The search aspect of this event meant deploying our first responders to every conceivable access point on the Croton. Even under good weather conditions, access to the river gorge within Village limits is tricky, regardless of how well someone knows the river.

Under Sunday afternoon’s conditions, the usual access points to the Croton were extremely dangerous due to storm erosion, unstable slopes, falling trees, high wind, and of course the 40 mile an hour river water whipping by.

With the assistance of village residents reporting their observations, we determined we were looking for 5 boaters with one possibly already rescued. By about 6 pm, we knew the location of the remaining boaters, but one remained in the river about 20 feet from rescuers, unreachable across the raging water. He was clinging to a tree in the middle of the Croton at the upstream tip of Fireman’s Island, closer to the Ossining side than Croton’s side.

By around 7:45 pm, our Marine Unit in its zodiac returned to the command post at the Echo Canoe and Boat Launch at the mouth of the Croton, having recovered a life jacket and helmet as well as the blue raft from the river, which they towed behind them. By this time the command post was coordinating a very large inter-agency swift water rescue operation that involved many local mutual aid teams, as well responders from the County and even New York City.

The officers were instructed to return upriver immediately, because the helicopter teams would not be able to reach the remaining rafter under the extremely hazardous conditions, principally due to the trees now hanging over the rising river. Croton’s Marine Unit headed back upriver in the zodiac as the tide was now rising as well. They could only travel as far upstream as Mayo’s Landing before the river became impassable. Nightfall arrived in the gorge, making navigation and keeping the remaining victim in sight even more difficult.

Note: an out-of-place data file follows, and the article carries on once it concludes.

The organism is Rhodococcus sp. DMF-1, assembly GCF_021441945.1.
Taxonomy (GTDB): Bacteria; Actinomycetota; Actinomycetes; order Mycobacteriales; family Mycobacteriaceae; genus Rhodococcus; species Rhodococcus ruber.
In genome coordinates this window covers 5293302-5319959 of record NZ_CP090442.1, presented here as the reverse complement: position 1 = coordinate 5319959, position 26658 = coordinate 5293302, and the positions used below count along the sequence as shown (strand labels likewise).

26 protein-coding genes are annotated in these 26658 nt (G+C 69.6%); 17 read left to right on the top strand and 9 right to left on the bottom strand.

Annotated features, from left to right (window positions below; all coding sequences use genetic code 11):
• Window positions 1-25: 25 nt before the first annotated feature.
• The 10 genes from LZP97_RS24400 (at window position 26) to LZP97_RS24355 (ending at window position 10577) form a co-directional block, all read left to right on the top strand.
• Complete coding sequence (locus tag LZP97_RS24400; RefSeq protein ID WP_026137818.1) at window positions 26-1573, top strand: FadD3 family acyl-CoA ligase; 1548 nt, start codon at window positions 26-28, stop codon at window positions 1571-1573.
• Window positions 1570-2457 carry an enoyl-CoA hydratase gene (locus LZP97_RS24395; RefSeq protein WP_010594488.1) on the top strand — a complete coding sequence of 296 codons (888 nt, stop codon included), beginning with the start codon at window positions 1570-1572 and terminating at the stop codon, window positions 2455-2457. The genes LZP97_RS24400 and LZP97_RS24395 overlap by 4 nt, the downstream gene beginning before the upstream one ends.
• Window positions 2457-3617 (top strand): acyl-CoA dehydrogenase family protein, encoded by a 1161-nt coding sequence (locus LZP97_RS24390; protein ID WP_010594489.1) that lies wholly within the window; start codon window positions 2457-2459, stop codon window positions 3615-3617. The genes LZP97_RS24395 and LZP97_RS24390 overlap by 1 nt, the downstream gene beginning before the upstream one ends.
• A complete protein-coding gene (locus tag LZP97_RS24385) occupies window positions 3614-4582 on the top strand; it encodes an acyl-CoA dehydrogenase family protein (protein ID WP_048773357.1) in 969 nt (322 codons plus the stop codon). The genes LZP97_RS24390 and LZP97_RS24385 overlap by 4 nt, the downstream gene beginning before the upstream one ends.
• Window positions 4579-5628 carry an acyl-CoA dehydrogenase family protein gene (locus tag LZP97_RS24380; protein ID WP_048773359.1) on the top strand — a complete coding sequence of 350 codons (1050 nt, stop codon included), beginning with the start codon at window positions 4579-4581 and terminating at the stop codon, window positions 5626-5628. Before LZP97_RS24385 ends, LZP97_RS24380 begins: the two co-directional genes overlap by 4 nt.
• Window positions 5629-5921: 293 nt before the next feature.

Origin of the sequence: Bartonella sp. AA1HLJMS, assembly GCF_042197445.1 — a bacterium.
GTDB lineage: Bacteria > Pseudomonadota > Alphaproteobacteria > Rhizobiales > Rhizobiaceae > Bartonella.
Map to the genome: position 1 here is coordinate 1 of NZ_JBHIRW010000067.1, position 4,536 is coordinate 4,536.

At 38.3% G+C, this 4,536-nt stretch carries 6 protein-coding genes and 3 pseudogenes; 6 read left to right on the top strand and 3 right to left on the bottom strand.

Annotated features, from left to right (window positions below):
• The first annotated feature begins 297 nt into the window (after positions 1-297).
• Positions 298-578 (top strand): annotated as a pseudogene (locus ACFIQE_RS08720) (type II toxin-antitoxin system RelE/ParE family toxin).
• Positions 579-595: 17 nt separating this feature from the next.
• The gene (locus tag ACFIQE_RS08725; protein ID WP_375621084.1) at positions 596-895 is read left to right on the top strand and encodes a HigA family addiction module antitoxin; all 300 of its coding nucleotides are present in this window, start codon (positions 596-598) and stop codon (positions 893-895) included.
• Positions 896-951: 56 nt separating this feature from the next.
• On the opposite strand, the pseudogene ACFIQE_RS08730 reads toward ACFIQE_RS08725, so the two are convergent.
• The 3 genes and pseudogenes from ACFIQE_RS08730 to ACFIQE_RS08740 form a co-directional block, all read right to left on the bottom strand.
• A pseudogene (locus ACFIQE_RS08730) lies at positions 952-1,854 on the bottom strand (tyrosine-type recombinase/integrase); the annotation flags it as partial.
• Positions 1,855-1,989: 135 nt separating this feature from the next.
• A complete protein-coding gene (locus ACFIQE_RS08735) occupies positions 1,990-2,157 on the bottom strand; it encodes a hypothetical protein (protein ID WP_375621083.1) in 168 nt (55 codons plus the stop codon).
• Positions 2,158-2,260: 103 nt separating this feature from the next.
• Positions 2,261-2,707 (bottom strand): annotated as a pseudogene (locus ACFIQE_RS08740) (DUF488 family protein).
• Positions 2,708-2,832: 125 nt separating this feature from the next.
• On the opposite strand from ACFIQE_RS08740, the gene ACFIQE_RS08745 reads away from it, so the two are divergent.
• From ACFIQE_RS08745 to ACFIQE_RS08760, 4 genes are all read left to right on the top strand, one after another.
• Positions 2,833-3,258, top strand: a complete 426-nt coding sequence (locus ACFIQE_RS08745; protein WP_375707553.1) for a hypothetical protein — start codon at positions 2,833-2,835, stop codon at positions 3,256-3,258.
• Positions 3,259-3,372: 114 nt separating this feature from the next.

By around 8:45 pm, the rescue team on shore on both sides of the river radioed our Marine Unit downstream that the remaining rafter had let go of the tree. The rafter reportedly shot down along the Ossining side of Fireman’s Island, where our Marine Unit boat was waiting below Dickey’s cliffs. Our officers were able to reach him very quickly and pull him into the zodiac.  The Marine Unit then made the hazardous one and one half mile trip back downstream to the boat launch and command post where medical teams were waiting.

The Croton River we all know and love became an entirely different river under the deluge of Irene.

The selfless efforts–so far above and beyond the call of duty–by so many individuals were truly inspiring to observe. But, even more significant, the teamwork that knit together all the preparation and responses so seamlessly shows that as a village, we are truly united when it counts. The calm professionalism of all our staff–paid as well as volunteer–prevented much worse calamity than transpired.

I want to thank our entire Village staff–paid and volunteer– from the bottom of my heart for working so hard and so well, literally around the clock, over the past week before, during and after Irene came to Croton.
Mayor Leo Wiegman
Please note: The notes above are my own personal recollection of the events of that day. Specific details may be incorrect and subject to change. These notes do not reflect any official record of the events. I merely offer the notes here to give a general impression of how we prepared for and responded to the storm and its impact.